Referring now to FIGS. 6(a) and 6(b), a second example of the Huffman decoding process in accordance with the first embodiment of the present invention is shown. FIG. 6(a) shows the conventional state machine process and FIG. 6(b) illustrates the state machine process using the data structure of the present invention. In this example, the bitstream being decoded is ‘001’.

In FIG. 6(a), the state machine follows the path with the arrows labeled A to reach the corresponding Huffman coded value ‘01’. In FIG. 6(b), the state machine starts from an initial state 70. When a ‘0’ is input, the state machine considers the 0-way flag at 72. Since the flag at 72 has a value of ‘0’, the node 74 is not a leaf node and the code ‘1’ stored at the node 74 is used for adjustment. Next, another ‘0’ is input so the 0-way flag at 76 is considered. Since the flag at 76 has a value of ‘0’, the node 78 is not a leaf node and the value stored at the node 78 is used for adjustment. Next, a ‘1’ is input so the 1-way flag at 80 is considered. The 1-way flag at 80 has a value of ‘1’, so the node 82 is a leaf node and the code ‘01’ represents the output. After the code is determined, the state machine returns to the initial state 70.

Comparing the state machines steps shown in FIGS. 6(a) and 6(b), the conventional state machine includes seven nodes, with each node having two 8-bit bytes, for a total of 112 bits. In contrast, the state machine of the present invention processes only three nodes, each node having two 8-bit bytes and 2flag bits, for a total of 54 bits. Thus, it is apparent that the present invention is able to save a significant amount of memory space, in this example, about 52%. Further, only two jump instructions are required to reach the result.

In a presently preferred embodiment, 1 byte is 8 bits and there are 2 flag bits per node, so the flags of 4 nodes are packed together. An index for the flag bit is then calculated using an index of the node.

According to the invention, whenever a bit of the bitstream is input to the finite state machine, the state machine either outputs data or changes state, i.e., jumps. Thus, it can be noticed that the predefined Huffman trees used in MP3 decoding have an interesting property in that for a 1-way branch, the jump offset is always 1. Thus, in accordance with a second embodiment of the invention, the table size may be further reduced by omitting the index adjustment for 1-way branches, as discussed in more detail below.

FIG. 7(a) illustrates two one-dimensional arrays (0-way and 1-way) along with their corresponding flag bits and FIG. 7(b) is a graphical view of the arrays of FIG. 7(a) being processed by a state machine in accordance with the first embodiment of the present invention. As indicated at 90, in the 1-way column, the jump offset is always 1.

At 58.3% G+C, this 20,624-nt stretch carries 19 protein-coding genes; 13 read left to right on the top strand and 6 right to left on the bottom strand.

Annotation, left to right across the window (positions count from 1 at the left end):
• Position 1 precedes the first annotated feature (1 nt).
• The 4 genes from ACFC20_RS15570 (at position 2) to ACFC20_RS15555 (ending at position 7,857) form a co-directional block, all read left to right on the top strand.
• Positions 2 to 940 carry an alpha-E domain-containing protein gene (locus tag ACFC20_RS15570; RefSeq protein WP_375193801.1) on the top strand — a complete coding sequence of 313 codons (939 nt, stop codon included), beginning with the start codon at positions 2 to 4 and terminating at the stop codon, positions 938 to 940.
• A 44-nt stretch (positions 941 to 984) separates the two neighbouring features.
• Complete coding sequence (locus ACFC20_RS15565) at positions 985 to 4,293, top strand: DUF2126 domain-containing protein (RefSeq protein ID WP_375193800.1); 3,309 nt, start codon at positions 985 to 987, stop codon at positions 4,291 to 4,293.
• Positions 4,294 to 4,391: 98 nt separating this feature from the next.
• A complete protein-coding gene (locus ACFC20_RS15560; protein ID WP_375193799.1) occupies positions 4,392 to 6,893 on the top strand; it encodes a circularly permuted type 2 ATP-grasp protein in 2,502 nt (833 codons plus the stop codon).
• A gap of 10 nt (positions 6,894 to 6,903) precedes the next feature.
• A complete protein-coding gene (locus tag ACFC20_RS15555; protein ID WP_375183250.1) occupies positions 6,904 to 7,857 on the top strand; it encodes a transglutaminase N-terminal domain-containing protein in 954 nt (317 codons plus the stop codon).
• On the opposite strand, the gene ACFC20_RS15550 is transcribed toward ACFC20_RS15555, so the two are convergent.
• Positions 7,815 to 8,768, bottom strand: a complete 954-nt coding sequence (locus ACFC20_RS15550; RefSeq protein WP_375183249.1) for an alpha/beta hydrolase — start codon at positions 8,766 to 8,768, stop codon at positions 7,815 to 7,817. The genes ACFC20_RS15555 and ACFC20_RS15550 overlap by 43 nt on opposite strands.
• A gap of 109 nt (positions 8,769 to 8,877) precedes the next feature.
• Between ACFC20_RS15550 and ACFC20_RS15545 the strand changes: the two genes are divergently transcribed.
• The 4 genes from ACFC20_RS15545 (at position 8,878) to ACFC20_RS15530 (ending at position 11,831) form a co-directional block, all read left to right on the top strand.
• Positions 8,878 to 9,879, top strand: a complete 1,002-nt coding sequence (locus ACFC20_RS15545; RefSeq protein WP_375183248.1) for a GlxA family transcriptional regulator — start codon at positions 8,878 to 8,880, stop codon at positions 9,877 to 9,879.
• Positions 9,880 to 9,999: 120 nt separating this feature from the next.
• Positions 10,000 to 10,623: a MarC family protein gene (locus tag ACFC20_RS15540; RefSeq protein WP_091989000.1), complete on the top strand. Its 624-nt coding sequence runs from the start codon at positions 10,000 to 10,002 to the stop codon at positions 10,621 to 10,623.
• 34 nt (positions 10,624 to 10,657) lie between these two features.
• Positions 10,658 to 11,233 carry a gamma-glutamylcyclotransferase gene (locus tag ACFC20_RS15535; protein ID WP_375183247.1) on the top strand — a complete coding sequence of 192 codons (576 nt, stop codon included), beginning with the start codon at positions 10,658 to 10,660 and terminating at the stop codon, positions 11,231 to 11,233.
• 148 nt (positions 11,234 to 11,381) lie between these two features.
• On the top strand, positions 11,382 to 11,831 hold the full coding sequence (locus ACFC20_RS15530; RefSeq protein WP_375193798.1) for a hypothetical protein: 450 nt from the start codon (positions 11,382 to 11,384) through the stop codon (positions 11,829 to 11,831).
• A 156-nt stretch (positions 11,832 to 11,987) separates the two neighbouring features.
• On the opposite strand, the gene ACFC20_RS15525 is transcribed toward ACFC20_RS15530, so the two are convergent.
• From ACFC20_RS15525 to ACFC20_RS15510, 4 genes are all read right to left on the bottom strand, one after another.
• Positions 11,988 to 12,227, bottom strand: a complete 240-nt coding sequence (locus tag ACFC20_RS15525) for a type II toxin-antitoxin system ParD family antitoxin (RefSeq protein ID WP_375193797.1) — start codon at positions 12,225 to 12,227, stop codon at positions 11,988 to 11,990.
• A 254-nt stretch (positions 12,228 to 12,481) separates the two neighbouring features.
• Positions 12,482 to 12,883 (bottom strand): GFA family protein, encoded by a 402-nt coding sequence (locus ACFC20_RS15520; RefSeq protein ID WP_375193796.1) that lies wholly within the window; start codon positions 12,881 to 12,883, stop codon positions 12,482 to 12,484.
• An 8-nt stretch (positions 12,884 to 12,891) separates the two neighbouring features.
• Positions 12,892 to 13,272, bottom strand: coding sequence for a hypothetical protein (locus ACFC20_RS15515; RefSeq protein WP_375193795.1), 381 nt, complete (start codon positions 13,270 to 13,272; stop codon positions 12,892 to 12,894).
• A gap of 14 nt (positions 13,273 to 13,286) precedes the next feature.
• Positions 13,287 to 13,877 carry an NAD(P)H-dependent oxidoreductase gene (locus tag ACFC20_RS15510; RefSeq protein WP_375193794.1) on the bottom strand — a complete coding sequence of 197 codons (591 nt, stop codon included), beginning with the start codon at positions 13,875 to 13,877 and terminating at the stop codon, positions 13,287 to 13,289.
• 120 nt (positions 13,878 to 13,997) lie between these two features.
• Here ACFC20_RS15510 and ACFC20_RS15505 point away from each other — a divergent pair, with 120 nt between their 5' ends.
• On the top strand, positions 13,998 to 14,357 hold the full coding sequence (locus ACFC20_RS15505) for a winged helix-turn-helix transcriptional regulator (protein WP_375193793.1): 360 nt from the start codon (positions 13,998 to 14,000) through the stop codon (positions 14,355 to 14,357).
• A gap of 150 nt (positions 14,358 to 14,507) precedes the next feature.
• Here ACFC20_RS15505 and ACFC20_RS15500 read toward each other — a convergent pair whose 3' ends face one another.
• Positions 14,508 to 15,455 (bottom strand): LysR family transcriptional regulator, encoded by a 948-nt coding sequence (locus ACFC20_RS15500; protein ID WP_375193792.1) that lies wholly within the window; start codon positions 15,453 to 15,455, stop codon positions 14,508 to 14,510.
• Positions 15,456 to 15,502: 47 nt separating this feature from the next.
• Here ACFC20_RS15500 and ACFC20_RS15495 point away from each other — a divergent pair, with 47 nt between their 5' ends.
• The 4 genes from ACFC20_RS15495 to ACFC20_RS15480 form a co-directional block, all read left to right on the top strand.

Referring now to FIG. 8, a table comparing various node types is shown. In column 1, the four nodes shown describe the four different actions that can occur at a node. For example, in row 1, either a 0 or 1 results in a jump, while in row 2, a 0-way branch results in a Huffman code and a 1-way branch results in a jump. Row 3 shows the opposite situation of row 2 and at row 4, either the 0-way branch or the 1-way branch results in data.

Looking now at column 2, the node structure in accordance with the first embodiment of the invention is shown. The node structure corresponds to the node types shown in column 1. At row 1, since both of the flag bits 100, 102 are ‘0’, the data at the corresponding fields 101, 103 are index adjustments. At row 2, the flag 104 for the 0-way branch has a value of ‘1’, which indicates that the corresponding field 105 is a leaf node and the value stored in the field 105 is the Huffman code result. The flag bit 106 is ‘0’ so the data stored at the field 107 is an index adjustment. At row 3, the flag bit 110 has a value of ‘1’, so the corresponding field 111 is a leaf node and the data stored in the field 111 is the Huffman code result ‘00’. At row 4, both of the flag bits 112, 114 are ‘1’, so both of the corresponding fields 113, 115 are leaf nodes that store Huffman code results. Note that in accordance with the first embodiment of the present invention, the data structures in rows 1-4 of column 2 are all 18 bits, that is, two one bit flags and two corresponding bytes of data.

Referring now to column 3, a variable length node structure in accordance with the second embodiment of the invention is shown. The node has a variable length because the 1-way branch nodes do not have an index adjustment, so the nodes are stored in a variable length format, which in the presently preferred embodiment is either 10 or 20 bits. The nodes shown in column 3 correspond to the nodes of the same row as in columns 1 and 2. The variable length node, in a first form (e.g., col. 3, row 1), includes a first, second and third fields 120, 122, 124. The second and third fields store flag bits and the first field stores either a index adjustment value or data depending on the value of the flag in the second field. In the first form, the first field 120 is 8 bits in length and the second and third fields 122, 124 are each one bit in length.

In a second form (e.g., col. 3, row 3), the variable length node includes the first, second and third fields 120, 122, 124, and also includes fourth, fifth and sixth fields 126, 128, 130. The fourth field 126 stores a data value for a 1-way branch and the fifth and sixth fields 128, 130 are unused. In the presently preferred embodiment, the fourth field 126 is 8 bits in length and the fifth and sixth fields 128, 130 are each one bit in length.